• My blackberry Z10 is the best phone I've linked with my 2012 truck with stock bluetooth so far. It pairs seemlessly at the turn of the key. Launches the music app automatically and will begin to play if I'm in the bluetooth mode on the stereo (vs tuner or cd etc.) My phone somehow knows I'm connected to a Toyota and displays this on a custom lock screen while paired. Blackberry went one further up on SIRI, where siri you always have to press the button on the phone. Blackberry did a clever workaround by programming a number, where if dialed it launches the voice control. So you program the blackberry voice control on you speed dial(accessible on the steering wheel) and call the voice command. That's where Blackberry falls short though, the voice command is a simple call____, text_____or search_____. Maybe a couple other commands but that's it. Gadgets like this and the moto x just working together so nicely is awesome. I'm conflicted between the moto x and the nexus 5. Fast updates is the leading edge right now for the nexus. But the moto sounds better and better everyday. I hate hard decisions like this lol. If telus had the moto I'd have it already, but since I have to pay 700$ for it on rogers and unlock it I haven't got it.
  • Moto, you already had me sold on the features after those amazing commercials, just let me customize it in wood and I'll buy! Seriously that is the only thing keeping me from buying (that and the phone has to be unlocked, not dealing with carrier versions).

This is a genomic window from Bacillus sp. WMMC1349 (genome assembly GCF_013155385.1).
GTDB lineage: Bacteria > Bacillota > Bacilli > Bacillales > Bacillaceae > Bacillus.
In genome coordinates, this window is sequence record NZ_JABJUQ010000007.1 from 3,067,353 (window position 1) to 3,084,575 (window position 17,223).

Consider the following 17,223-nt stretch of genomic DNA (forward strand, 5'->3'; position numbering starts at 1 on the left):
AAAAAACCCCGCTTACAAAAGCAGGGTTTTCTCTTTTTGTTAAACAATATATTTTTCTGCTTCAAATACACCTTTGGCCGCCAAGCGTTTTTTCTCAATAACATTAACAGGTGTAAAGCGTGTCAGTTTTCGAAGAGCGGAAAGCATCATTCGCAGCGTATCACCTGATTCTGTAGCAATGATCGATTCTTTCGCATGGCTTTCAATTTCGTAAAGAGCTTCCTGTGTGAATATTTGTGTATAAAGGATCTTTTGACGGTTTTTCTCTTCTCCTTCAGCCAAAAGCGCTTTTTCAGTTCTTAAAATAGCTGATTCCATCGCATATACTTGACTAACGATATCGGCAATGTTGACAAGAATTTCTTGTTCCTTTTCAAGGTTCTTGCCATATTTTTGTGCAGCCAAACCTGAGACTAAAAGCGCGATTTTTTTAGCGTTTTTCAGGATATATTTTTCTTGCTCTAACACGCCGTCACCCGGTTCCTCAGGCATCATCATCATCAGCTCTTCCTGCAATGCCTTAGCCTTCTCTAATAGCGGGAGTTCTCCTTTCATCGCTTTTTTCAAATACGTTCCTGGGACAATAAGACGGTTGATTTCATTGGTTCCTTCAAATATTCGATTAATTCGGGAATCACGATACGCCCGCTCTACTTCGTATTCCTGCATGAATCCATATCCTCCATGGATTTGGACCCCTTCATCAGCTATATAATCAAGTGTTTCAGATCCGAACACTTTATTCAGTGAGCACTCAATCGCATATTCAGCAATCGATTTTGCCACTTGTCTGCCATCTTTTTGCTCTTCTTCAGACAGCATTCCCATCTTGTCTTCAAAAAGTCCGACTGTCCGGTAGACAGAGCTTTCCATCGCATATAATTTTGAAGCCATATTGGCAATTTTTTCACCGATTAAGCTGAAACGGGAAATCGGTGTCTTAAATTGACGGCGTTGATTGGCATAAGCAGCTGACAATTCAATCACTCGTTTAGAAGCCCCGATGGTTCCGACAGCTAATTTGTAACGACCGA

• I am in love with the Moto X. Voice feature works for me in my car with no issue. My Fav android phone ever.
    Great write up.
  • No Bluetooth? Oh, time for an even less older truck! Haha.. Also, I own a Bose Soundlink Mini and I love this little thing. Wireless charging, booming clear sound, Bluetooth pairing, and I use it 5-6 hours a day. Great for parties and bass is surprisingly satisfying. Check into it if you can part with 2 Benjamin's. They should have it at Verizon, thats where the salesperson talked me into doling out more money even after the 3 hundred for my maxx. Sigh.. Still money well spent, IMO. Posted via Android Central App
  • I don't use the voice controls much. That's because I have a speech impediment and it doesn't work that well for me. I wouldn't expect it too either though. Still a great feature for telling it to read you texts while driving. Posted via Android Central App
  • and for those who don't have a moto x .....
  • This has me seriously thinking about trading my LG G2 for a Droid Maxx. I ride a motorcycle most of the time and this feature could be a big help when I'm riding with my bluetooth headset in my helmet and being unable to use my hands.
  • So isn't this "always listening" feature the exact same thing that everyone was freaking out abt when the Xbox One introduced in the summer? Just laying that out there.
  • but can it read short hand text messages like u, tha, wasup, y, lata, or ridin. thats my gripe wit text to voice because no one i kno including me types tha complete word in text messages.
  • It takes me MORE effort to type incomplete words. My brain has to translate from proper spelling to that mess before I hit the keys. And the same goes for reading it. My sister texts me and I'm like, "Uhhh...what?"